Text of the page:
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Does car insurance cover flood damage?

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Heavy rainfall and flash floods can be dangerous and can cause serious damage to your car. Many vehicles are even written off by insurers due to water damage. 

This is why it’s important to have the right car insurance cover in place and to know what to do if your car is a victim of flooding.

 Car driving through floodwater near a flood road sign

If you have a fully comprehensive car insurance policy and your vehicle is damaged by flooding, you should be covered.

If you’re unsure, it’s wise to check your policy documents.

If you have a third-party or third-party, fire and theft policy, this basic cover is unlikely to protect your car against flood damage.

Even if you’re covered for some flood damage incidents, insurers want to know whether the damage was avoidable or unavoidable, as this could impact your claim.

If you live in an area prone to flooding, it’s probably worth considering a comprehensive car insurance policy.

But if you’re unsure whether or not you live in an area of high risk of flooding, these are some flood-risk areas in England.

Most insurers expect you to take precautions to safeguard your car, especially during bad weather. So when deciding whether or not to pay out for flood damage, an insurer puts your claim into 1 of these 2 categories:

  • Avoidable flood damage: This is damage that you should have anticipated and taken steps to avoid happening.
  • Unavoidable flood damage: This is damage you wouldn’t have been able to predict or get away from.

Most flood damage is no fault of the owner and is therefore classed as unavoidable flood damage. This might include, for example, parking your car at home to find it flooded in a sudden storm or by torrential rain.

But, if you left your car at the bottom of a harbour slipway and it submerged, your insurer is likely to classify it as avoidable damage. This means you’re unlikely to get a car insurance payout.

Similarly, driving through a flooded street and finding the water is deeper than you anticipated is likely to be considered as avoidable flood damage.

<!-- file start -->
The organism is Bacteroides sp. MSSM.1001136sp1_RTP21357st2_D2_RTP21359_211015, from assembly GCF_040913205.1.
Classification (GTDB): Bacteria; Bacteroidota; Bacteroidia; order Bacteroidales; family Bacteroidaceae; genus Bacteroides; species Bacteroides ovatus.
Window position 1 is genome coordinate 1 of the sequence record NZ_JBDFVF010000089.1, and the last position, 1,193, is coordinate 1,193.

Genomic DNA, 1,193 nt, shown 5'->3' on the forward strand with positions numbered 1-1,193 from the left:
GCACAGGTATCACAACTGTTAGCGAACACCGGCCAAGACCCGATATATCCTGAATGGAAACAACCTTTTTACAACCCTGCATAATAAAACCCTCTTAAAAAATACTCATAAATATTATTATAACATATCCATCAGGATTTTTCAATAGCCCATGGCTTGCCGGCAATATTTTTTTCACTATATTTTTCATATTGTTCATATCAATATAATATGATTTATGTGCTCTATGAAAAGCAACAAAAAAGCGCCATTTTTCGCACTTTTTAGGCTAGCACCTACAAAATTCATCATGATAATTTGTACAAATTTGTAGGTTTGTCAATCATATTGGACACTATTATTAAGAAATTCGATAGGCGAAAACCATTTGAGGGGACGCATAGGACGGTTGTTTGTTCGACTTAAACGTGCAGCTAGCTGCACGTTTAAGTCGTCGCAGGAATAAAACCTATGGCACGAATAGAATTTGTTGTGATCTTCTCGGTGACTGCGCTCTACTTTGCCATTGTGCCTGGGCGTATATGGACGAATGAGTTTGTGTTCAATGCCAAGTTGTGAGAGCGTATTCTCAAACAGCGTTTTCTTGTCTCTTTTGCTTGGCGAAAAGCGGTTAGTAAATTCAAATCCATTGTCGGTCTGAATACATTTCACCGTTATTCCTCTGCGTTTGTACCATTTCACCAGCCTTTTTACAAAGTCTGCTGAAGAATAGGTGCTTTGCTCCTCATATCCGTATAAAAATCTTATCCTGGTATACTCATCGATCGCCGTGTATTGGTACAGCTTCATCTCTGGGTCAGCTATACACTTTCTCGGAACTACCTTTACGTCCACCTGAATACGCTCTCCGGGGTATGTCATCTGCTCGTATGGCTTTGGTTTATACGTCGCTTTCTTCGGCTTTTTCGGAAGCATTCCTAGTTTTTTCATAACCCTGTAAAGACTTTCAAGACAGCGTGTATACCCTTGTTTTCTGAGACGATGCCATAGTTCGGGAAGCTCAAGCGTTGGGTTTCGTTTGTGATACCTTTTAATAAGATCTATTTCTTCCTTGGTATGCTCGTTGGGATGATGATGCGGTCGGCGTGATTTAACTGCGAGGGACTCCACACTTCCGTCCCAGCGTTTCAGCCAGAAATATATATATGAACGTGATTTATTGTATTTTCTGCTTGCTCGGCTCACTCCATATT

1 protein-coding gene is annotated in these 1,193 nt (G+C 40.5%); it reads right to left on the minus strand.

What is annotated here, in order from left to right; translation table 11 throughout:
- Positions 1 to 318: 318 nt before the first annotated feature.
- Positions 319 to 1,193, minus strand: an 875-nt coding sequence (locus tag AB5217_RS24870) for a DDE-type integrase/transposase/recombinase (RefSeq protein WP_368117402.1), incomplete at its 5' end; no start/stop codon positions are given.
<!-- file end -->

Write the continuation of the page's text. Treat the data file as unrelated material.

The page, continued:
Yes, your car insurance should cover flood damage during a red weather warning.

Just because there’s a red weather warning doesn’t mean your insurance is invalidated should you choose to drive in it.

But if you ignore speed restrictions or drive dangerously and crash, this might influence the decision by the insurer to cover your claim.

So while bad weather itself doesn't normally invalidate your insurance, driving recklessly could. This is why it's always best to drive safely in heavy rain and wind.

If you get stuck in floodwater, it's usually best to wait in the car and call for help.

Urban flood water can carry dangerous bacteria from drains and sewers, causing disease. And rural floodwater is more likely to be contaminated by agricultural chemicals and animal waste.

If your car is damaged by a flood, you should:

  • Avoid opening the bonnet. This helps prevent your car’s delicate electrical systems from getting soaked.
  • Avoid restarting your car. If your engine cuts out after driving through deep water, restarting it might damage your engine further.
  • Turn on the hazard lights. Call your breakdown cover provider and have the vehicle professionally examined after they arrive.
  • Contact your insurer. Once you've been safely recovered by breakdown services, your next step is to call your insurer. Inform them if the damage is confined to the engine or if it includes the car’s interior as well. You could take photos, too, to be extra thorough.
  • Avoid drying the car yourself. Don't be tempted to dry the car out yourself before it’s assessed by your insurer, as this requires professional expertise.

Flooding can cause severe damage to your car.

Even minor flood damage can:

  • Cause rust and mould
  • Damage the brakes
  • Damage the fuel tank
  • Rot door seals
  • Contaminate oil, petrol and other automotive fluids
  • Prevent indicators and sensors from working properly

If your insurer covers you for floods, this usually includes damage to upholstery and entertainment systems. It might also include any necessary repairs to the mechanics and electrics of the vehicle.

But this depends on the terms of your policy.

If your personal possessions have been damaged, your car policy might also include contents cover.

If it doesn’t, it’s possible you may already have ‘contents outside the home cover’ as part of your contents insurance policy. So it’s worth checking.

Another aspect to consider is if any finance owed on the car is more than what an insurer would pay out. Gap insurance should be able to help with this.

Gap insurance is a standalone policy that ensures you don't end up losing money. It’s designed to bridge the gap between the amount you paid for your car and the amount your insurer pays out if you claim.